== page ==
For the kids:

1) Game consoles:

If your kid is...
  • 4-12: Nintendo Wii
  • 12-18: Xbox 360
  • 12-18 and a total shut-in with no interest in playing decent games with friends: Playstation 3
  • A chubby little bastard who needs exercise but refuses to go outside (or, you as a parent are so overprotective you refuse to let them go outside on their own and experience what the rest of us had: A normal childhood): Xbox 360 with Kinect

2) Yes, Call of Duty Black Ops is a great game. No, you shouldn't get it for your 9 year old, unless your 9 year old is a lot like I was and is already so much of a handful that watching humans get their heads blown off and hearing curse words would actually be a catharsis that keeps them from setting fire to things.

3) Yes, your kid is going to absolutely destroy any remote control flying device on the first day. I don't care how good he is with his toys, he's going to destroy it. You hear me? Destroy. So, buying the Parrot AR Drone for your spawn is tantimount to putting your $299 in a stripper's garter. It's gone. You've wasted three hundred bucks on a damaged child.

It's cool and it's awesome and it'll be in pieces within an hour.

4) I gotta say no on the trampoline. And it really hurts to say it. I wanted one SO bad when I was a kid. In fact, I became friends with one of the most dispicable kids in our neighborhood when I was growing up specifically because he had a trampoline. But before you judge me, he did the same to me -- the fat kid was always the best for setting up double-bouncies. It was a win/win... Until I double-bounced him off the sucker and into the wooden privacy fence, breaking two of his ribs and his wrist. And when you factor the deductable of the emergency room visit into the cost of the trampoline, you're way better off taking your kids to an aventure world / theme park every other weekend during the summer.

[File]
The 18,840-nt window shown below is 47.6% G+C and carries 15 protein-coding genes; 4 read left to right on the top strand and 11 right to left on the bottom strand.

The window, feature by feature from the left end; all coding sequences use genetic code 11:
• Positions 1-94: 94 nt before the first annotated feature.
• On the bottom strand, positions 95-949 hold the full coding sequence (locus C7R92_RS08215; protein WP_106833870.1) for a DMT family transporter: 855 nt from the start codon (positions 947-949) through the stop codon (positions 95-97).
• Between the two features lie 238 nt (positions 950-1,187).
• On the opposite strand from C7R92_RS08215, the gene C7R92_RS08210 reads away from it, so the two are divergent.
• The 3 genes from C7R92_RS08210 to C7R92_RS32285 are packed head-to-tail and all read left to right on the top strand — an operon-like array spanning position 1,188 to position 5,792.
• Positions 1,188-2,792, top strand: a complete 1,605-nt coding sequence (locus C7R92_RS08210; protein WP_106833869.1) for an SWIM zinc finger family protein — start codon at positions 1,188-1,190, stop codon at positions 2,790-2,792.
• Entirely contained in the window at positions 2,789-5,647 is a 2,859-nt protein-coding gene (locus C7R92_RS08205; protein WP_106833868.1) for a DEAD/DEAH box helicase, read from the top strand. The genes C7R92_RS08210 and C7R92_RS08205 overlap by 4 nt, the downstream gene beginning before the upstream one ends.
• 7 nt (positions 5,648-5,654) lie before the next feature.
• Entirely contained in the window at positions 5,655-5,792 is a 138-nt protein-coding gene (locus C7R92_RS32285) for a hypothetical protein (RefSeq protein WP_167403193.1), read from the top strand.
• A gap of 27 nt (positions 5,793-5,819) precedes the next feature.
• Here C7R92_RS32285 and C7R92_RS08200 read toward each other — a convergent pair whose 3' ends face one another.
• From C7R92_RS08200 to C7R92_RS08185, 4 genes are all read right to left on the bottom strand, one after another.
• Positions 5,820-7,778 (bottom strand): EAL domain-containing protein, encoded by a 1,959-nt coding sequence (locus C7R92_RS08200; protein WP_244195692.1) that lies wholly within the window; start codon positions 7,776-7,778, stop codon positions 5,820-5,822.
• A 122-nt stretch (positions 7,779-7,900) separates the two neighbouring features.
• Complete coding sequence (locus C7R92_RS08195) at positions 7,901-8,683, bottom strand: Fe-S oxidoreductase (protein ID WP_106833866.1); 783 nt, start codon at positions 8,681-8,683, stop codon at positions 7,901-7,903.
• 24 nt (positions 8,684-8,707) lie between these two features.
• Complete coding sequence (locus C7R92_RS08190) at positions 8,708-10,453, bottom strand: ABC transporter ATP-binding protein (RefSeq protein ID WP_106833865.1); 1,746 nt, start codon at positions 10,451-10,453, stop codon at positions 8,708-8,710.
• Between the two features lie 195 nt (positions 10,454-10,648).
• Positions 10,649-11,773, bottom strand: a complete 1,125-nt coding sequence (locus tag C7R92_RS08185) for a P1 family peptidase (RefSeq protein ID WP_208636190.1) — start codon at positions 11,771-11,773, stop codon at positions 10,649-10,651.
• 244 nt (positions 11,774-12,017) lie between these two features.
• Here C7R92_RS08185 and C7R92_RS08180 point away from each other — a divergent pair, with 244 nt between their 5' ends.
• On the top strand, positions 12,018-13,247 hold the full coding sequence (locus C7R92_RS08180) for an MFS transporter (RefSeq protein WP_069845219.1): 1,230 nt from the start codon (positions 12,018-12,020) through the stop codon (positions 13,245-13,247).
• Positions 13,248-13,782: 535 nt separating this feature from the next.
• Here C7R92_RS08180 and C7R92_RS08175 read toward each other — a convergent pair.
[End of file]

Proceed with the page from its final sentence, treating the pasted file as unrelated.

Need more convincing? Just Google "Trampoline accident" and watch any of the videos that show up... Or just watch this one:

(Can't see the video? Click here)

4a) But if any of your neighbors ask, you tell them absolutely YES on the trampoline. You get all of the benefits with none of the lawsuits. And it gets your kids out of the house.

5) Your kid is actually pretty much ready for an iTouch. You may think it's a bit beyond him/her, but I have seen with my own eyes a three and a five year old pick up an iPhone for the first time, consider it for a minute or two, and figure out how to not only get Angry Birds to launch, but how to play Angry Birds... Better than I do, in fact. And these aren't abnormally advanced kids who were grown in a vat with Vivaldi piped into their tubes while being fed genetically engineered fish-and-carrot souflee. And the reason I recommend the iTouch:

6) Yes, your kid's going to lose a Nano or Shuffle. Hell, YOU are going to lose a Nano or Shuffle. See my suggestion on that below in "For friends and family."

7) Gift certificates are a lame present for kids, but they're perfect for teenagers. Little kids want what they asked for. A gift certificate isn't received very well by them, and not for the reasons that adults like to hate them. They don't show lack of initiative or thought or whatever to a kid -- all they represent is opening a present and not getting what they were hoping for. It's SO MUCH BETTER for a kid to get duplicates of what they wanted than for them to get a stupid gift card. Seeing the 2nd Buzz Lightyear means "I asked for a Buzz Lightyear, and I got TWO!" Seeing a gift card means "I asked for 19 things, and this stupid plastic thing was given to me instead of one of the 19 things." Don't be lazy, get the kid a present.